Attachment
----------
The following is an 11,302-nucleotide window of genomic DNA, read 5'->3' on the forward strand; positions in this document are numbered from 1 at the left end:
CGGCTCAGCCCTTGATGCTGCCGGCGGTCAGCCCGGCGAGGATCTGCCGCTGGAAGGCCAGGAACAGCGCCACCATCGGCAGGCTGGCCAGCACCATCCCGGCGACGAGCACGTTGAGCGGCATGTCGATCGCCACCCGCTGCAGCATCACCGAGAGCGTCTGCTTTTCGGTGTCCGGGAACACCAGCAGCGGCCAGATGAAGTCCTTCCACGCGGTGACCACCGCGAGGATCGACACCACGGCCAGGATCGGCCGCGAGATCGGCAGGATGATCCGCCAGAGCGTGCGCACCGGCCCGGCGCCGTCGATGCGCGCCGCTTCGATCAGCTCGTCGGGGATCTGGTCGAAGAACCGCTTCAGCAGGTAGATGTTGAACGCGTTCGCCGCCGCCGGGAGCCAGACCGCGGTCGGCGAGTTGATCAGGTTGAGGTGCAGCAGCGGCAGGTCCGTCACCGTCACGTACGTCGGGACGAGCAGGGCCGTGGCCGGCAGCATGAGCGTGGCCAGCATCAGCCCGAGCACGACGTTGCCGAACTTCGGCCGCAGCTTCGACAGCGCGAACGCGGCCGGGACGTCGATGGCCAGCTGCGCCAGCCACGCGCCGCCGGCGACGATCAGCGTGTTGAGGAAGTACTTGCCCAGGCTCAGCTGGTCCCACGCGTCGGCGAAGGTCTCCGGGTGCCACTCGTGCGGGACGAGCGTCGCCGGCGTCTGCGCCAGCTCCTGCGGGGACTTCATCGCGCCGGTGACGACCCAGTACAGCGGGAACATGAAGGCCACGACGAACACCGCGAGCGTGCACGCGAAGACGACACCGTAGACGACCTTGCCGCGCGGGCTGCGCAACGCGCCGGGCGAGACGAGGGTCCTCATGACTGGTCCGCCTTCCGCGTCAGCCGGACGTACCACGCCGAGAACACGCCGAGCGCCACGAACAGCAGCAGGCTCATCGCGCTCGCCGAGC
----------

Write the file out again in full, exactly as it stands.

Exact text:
The following is an 11,302-nucleotide window of genomic DNA, read 5'->3' on the forward strand; positions in this document are numbered from 1 at the left end:
CGGCTCAGCCCTTGATGCTGCCGGCGGTCAGCCCGGCGAGGATCTGCCGCTGGAAGGCCAGGAACAGCGCCACCATCGGCAGGCTGGCCAGCACCATCCCGGCGACGAGCACGTTGAGCGGCATGTCGATCGCCACCCGCTGCAGCATCACCGAGAGCGTCTGCTTTTCGGTGTCCGGGAACACCAGCAGCGGCCAGATGAAGTCCTTCCACGCGGTGACCACCGCGAGGATCGACACCACGGCCAGGATCGGCCGCGAGATCGGCAGGATGATCCGCCAGAGCGTGCGCACCGGCCCGGCGCCGTCGATGCGCGCCGCTTCGATCAGCTCGTCGGGGATCTGGTCGAAGAACCGCTTCAGCAGGTAGATGTTGAACGCGTTCGCCGCCGCCGGGAGCCAGACCGCGGTCGGCGAGTTGATCAGGTTGAGGTGCAGCAGCGGCAGGTCCGTCACCGTCACGTACGTCGGGACGAGCAGGGCCGTGGCCGGCAGCATGAGCGTGGCCAGCATCAGCCCGAGCACGACGTTGCCGAACTTCGGCCGCAGCTTCGACAGCGCGAACGCGGCCGGGACGTCGATGGCCAGCTGCGCCAGCCACGCGCCGCCGGCGACGATCAGCGTGTTGAGGAAGTACTTGCCCAGGCTCAGCTGGTCCCACGCGTCGGCGAAGGTCTCCGGGTGCCACTCGTGCGGGACGAGCGTCGCCGGCGTCTGCGCCAGCTCCTGCGGGGACTTCATCGCGCCGGTGACGACCCAGTACAGCGGGAACATGAAGGCCACGACGAACACCGCGAGCGTGCACGCGAAGACGACACCGTAGACGACCTTGCCGCGCGGGCTGCGCAACGCGCCGGGCGAGACGAGGGTCCTCATGACTGGTCCGCCTTCCGCGTCAGCCGGACGTACCACGCCGAGAACACGCCGAGCGCCACGAACAGCAGCAGGCTCATCGCGCTCGCCGAGC